Bruce Wayne/Batman is a normal man with amazing knowledge and Olympic gymnastic ability. A man with a depth almost unfathomable - on one side he is a playboy millionaire, entrepreneur and philanthropist, comfortable in his business life; and on the other he is a dedicated fighter of crime and injustice. He knows almost every unarmed form of combat and can combine several different fighting methods in a single attack due to training with grandmasters of almost every martial art, including karate, tae-kwon-do, kung-fu and judo. Due to the horrible way in which he lost his parents, while he is able to use handguns and most projectile weapons with ease, the Batman chooses not to carry a gun. Also an expert tracker, he has lived with the Kalahari tribesmen to learn such techniques, as well as following the teachings of Shaolin and Zen to master control of his mind and body. He has trained with SAS and SEAL Forces, and is also a consummate pilot, driver and scuba diver. His experience of forensic investigation and scientific crime-fighting is unsurpassable even by the great Sherlock Holmes.
Where does he get those Wonderful Toys?
The Batsuit and Utility Belt
Batman's costume has several important design features. Usually completely black or shades of grey and dark blue2, the colours help to camouflage Batman in his nocturnal environment. A cape has always been integral to the look of the costume: it creates bat-like wings, but also has many other protective uses, different unique weaves and forms such as Kevlar and even light aluminium frames to turn the cape into wings, creating a hang-glider. Incorporated into Batman's mask are night-vision goggles and enhanced audio receptors that are hidden in the bat-like 'ears'. Over the years, various armours, mainly Kevlar-based, have also been incorporated into the suit to protect vital organs around the torso. Heavy boots and gloves add to both offensive and defensive purposes while the bodysuit helps to regulate body temperature. The one constant element of the batsuit is the central chest emblem, a black stylised bat.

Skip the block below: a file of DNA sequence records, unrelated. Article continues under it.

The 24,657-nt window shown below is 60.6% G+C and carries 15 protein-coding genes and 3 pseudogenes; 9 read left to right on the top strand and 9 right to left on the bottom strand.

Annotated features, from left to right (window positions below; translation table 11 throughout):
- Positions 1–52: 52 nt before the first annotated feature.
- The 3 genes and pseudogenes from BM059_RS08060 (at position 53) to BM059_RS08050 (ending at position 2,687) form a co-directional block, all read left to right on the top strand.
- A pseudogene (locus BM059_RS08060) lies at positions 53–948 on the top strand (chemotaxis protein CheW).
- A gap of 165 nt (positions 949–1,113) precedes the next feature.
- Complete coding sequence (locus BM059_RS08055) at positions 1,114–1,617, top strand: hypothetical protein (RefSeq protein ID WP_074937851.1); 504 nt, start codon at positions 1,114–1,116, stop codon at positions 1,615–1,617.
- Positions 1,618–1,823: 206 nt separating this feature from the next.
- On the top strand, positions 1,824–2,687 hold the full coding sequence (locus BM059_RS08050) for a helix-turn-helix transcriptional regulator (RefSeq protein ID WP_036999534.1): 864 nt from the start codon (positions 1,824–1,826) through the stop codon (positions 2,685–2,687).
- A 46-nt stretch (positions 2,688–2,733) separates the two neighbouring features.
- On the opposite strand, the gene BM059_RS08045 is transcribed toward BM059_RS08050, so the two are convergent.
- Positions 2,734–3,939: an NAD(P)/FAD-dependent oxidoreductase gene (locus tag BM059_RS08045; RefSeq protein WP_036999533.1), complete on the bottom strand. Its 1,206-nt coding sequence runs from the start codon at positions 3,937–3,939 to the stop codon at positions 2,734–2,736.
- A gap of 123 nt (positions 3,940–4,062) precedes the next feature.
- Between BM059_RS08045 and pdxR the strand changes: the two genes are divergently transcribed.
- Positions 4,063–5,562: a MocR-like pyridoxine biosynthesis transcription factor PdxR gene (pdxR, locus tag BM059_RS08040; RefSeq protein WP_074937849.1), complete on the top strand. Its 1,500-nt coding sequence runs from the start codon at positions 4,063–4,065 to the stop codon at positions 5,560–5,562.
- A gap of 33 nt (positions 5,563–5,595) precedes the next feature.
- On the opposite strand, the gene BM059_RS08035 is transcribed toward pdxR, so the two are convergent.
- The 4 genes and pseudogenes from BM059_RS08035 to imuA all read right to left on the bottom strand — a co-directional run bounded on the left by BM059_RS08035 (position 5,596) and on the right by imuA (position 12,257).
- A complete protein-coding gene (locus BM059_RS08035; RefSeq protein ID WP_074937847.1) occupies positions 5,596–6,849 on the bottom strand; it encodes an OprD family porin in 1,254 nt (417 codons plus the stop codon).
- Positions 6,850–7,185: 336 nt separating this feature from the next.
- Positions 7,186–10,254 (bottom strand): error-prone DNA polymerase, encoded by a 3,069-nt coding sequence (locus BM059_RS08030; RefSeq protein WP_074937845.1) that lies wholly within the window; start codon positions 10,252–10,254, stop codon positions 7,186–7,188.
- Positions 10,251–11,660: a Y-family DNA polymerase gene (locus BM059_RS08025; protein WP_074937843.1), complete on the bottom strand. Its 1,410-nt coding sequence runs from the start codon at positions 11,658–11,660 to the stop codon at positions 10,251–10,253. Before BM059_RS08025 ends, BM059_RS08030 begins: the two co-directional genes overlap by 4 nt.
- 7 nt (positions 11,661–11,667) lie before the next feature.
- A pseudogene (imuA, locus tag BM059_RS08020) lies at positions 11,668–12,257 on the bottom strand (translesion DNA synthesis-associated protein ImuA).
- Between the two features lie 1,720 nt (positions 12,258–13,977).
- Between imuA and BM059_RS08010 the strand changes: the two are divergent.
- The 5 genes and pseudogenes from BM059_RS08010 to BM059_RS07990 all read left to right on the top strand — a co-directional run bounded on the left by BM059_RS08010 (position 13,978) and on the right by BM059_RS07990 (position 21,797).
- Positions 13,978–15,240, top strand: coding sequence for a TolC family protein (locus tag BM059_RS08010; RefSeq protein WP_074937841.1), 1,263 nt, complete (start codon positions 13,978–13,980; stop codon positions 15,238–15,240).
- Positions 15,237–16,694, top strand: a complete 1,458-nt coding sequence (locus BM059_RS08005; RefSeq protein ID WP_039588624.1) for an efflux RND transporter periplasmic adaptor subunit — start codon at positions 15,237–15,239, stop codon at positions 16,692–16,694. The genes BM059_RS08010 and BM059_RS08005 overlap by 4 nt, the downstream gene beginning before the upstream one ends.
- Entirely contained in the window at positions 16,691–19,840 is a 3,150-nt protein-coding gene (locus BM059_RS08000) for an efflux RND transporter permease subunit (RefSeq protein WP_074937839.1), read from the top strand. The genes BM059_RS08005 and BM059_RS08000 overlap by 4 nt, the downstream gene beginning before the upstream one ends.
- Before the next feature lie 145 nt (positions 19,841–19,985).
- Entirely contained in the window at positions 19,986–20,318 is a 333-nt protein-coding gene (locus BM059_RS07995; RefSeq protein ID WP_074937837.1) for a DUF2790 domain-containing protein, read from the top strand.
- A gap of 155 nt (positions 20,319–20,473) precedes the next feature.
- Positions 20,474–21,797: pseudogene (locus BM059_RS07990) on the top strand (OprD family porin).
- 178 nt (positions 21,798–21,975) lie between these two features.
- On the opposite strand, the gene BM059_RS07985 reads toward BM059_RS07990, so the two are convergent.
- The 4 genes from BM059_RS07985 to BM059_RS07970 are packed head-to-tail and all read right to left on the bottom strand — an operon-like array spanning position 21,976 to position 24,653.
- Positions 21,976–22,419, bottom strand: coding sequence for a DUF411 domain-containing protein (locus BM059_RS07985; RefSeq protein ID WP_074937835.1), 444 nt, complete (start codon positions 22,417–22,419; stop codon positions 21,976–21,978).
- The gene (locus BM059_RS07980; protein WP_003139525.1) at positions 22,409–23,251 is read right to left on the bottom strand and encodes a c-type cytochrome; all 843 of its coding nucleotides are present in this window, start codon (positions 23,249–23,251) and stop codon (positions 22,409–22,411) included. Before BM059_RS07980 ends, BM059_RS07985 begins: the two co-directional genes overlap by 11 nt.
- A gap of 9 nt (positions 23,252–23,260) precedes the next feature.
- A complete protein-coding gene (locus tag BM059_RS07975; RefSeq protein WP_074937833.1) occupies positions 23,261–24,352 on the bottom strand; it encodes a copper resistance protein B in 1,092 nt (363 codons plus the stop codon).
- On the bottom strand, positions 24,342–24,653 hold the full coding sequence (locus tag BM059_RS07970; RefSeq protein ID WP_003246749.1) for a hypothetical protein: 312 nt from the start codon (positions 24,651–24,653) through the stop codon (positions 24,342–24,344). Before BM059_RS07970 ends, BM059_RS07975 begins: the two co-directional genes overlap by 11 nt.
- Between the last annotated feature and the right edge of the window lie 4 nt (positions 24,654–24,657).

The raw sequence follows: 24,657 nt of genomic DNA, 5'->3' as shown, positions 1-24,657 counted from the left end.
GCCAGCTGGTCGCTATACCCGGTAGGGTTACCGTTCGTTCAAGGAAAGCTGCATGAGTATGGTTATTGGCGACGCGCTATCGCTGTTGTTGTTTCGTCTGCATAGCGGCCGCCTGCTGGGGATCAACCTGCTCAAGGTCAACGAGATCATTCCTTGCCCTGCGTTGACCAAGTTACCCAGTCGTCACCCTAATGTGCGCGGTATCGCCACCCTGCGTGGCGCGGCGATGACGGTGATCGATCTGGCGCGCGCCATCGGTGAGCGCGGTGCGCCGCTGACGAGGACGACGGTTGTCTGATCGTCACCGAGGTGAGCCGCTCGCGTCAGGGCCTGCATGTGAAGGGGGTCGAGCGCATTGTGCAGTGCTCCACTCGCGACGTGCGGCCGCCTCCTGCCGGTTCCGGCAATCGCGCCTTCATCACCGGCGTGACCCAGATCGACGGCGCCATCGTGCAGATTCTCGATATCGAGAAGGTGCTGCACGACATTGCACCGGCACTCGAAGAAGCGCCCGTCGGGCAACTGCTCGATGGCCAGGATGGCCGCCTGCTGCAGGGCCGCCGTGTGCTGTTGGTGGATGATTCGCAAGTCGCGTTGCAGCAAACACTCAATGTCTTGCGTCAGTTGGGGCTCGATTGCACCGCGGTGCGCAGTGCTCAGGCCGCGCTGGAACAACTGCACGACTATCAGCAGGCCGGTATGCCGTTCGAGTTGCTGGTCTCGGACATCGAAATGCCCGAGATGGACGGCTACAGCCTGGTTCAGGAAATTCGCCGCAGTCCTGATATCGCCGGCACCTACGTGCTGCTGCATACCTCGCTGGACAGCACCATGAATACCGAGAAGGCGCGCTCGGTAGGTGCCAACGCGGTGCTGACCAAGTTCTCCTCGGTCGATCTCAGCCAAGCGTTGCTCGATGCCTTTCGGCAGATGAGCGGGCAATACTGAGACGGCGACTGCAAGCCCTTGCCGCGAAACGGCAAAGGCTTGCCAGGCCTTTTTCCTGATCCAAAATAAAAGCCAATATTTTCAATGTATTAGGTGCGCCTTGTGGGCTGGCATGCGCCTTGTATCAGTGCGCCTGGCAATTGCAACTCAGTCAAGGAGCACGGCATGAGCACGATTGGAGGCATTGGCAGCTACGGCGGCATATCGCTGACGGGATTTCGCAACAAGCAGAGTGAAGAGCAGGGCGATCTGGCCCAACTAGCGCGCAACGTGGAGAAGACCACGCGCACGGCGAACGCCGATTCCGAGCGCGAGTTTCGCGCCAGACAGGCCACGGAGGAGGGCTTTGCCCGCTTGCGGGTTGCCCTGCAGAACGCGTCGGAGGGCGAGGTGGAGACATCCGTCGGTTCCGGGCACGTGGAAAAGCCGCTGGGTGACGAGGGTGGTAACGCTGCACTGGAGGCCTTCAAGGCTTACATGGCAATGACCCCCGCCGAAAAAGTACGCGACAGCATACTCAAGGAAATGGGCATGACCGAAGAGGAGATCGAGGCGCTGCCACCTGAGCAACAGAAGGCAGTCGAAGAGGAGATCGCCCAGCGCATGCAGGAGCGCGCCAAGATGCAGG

Batman's Utility Belt is almost as famous as his suit, thanks in part to the 1960s Batman TV Series, where Adam West's Batman would pull various intriguing implements from his Utility Belt, including 'Bat-Shark Repellent' and 'Bat-Screwdrivers'. Batman's most common crime-fighting tools can be found in his utility belt, including 'Bat-A-Rangs' - boomerang-type weapons of various sorts - flashlight, Swiss Army knife, homing beacons, smoke grenades, bolas, skeleton keys, PDA, first aid kit, nerve gas, gas mask, rope and anything else the bat-about-town could want in any given situation3.
Linked to Wayne Manor by a subterranean passage, the Batcave is where Batman stores all his equipment, his crime gallery and the supercomputer he uses to investigate his cases. A huge underground cavern, it was destroyed in an earthquake4, but a deeper cave was found and Batman rebuilt the massive complex for future use.
The Batmobile is one of Batman's favourite modes of transportation. He does have a Batcycle, Batjet, Batcopter and even a Batboat/Submarine, however, for transport within the confines of Gotham City, the Batmobile is his preference. The vehicle has seen many changes over the years - though due to links with Wayne Enterprises it is state of the art and nothing on the road can rival it.